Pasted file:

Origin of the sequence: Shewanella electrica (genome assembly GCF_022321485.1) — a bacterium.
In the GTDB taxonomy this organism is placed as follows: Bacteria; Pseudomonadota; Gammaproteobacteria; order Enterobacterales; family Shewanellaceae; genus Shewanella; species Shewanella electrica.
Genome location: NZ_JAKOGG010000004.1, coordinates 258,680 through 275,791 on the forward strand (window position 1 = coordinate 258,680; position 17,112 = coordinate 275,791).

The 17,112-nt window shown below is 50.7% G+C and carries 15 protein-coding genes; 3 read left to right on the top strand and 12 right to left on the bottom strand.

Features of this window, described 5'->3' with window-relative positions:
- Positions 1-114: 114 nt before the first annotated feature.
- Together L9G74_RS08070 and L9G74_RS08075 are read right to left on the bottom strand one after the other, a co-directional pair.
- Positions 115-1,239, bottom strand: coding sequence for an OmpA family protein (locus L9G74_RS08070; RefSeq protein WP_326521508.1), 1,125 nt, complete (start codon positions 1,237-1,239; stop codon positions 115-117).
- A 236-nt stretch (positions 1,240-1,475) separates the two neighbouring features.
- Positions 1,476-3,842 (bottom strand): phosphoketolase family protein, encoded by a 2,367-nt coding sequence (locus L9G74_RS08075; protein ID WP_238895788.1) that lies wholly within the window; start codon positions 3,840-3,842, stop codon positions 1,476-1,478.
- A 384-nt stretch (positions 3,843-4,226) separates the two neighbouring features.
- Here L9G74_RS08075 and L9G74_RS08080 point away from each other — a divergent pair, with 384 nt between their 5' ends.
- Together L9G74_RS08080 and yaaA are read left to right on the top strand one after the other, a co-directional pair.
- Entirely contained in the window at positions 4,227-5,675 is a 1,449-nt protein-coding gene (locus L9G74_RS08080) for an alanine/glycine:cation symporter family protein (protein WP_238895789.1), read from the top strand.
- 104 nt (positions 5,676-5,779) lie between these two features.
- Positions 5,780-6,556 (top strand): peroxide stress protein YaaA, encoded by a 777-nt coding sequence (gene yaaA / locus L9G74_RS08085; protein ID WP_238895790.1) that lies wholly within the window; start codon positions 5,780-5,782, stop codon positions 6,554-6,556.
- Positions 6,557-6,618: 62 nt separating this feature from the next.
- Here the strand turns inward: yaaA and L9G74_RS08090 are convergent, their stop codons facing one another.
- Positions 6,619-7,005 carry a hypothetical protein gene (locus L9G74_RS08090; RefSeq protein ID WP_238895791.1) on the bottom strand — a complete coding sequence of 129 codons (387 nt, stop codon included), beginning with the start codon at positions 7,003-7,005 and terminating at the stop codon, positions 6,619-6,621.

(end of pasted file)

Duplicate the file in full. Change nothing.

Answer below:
Origin of the sequence: Shewanella electrica (genome assembly GCF_022321485.1) — a bacterium.
In the GTDB taxonomy this organism is placed as follows: Bacteria; Pseudomonadota; Gammaproteobacteria; order Enterobacterales; family Shewanellaceae; genus Shewanella; species Shewanella electrica.
Genome location: NZ_JAKOGG010000004.1, coordinates 258,680 through 275,791 on the forward strand (window position 1 = coordinate 258,680; position 17,112 = coordinate 275,791).

The 17,112-nt window shown below is 50.7% G+C and carries 15 protein-coding genes; 3 read left to right on the top strand and 12 right to left on the bottom strand.

Features of this window, described 5'->3' with window-relative positions:
- Positions 1-114: 114 nt before the first annotated feature.
- Together L9G74_RS08070 and L9G74_RS08075 are read right to left on the bottom strand one after the other, a co-directional pair.
- Positions 115-1,239, bottom strand: coding sequence for an OmpA family protein (locus L9G74_RS08070; RefSeq protein WP_326521508.1), 1,125 nt, complete (start codon positions 1,237-1,239; stop codon positions 115-117).
- A 236-nt stretch (positions 1,240-1,475) separates the two neighbouring features.
- Positions 1,476-3,842 (bottom strand): phosphoketolase family protein, encoded by a 2,367-nt coding sequence (locus L9G74_RS08075; protein ID WP_238895788.1) that lies wholly within the window; start codon positions 3,840-3,842, stop codon positions 1,476-1,478.
- A 384-nt stretch (positions 3,843-4,226) separates the two neighbouring features.
- Here L9G74_RS08075 and L9G74_RS08080 point away from each other — a divergent pair, with 384 nt between their 5' ends.
- Together L9G74_RS08080 and yaaA are read left to right on the top strand one after the other, a co-directional pair.
- Entirely contained in the window at positions 4,227-5,675 is a 1,449-nt protein-coding gene (locus L9G74_RS08080) for an alanine/glycine:cation symporter family protein (protein WP_238895789.1), read from the top strand.
- 104 nt (positions 5,676-5,779) lie between these two features.
- Positions 5,780-6,556 (top strand): peroxide stress protein YaaA, encoded by a 777-nt coding sequence (gene yaaA / locus L9G74_RS08085; protein ID WP_238895790.1) that lies wholly within the window; start codon positions 5,780-5,782, stop codon positions 6,554-6,556.
- Positions 6,557-6,618: 62 nt separating this feature from the next.
- Here the strand turns inward: yaaA and L9G74_RS08090 are convergent, their stop codons facing one another.
- Positions 6,619-7,005 carry a hypothetical protein gene (locus L9G74_RS08090; RefSeq protein ID WP_238895791.1) on the bottom strand — a complete coding sequence of 129 codons (387 nt, stop codon included), beginning with the start codon at positions 7,003-7,005 and terminating at the stop codon, positions 6,619-6,621.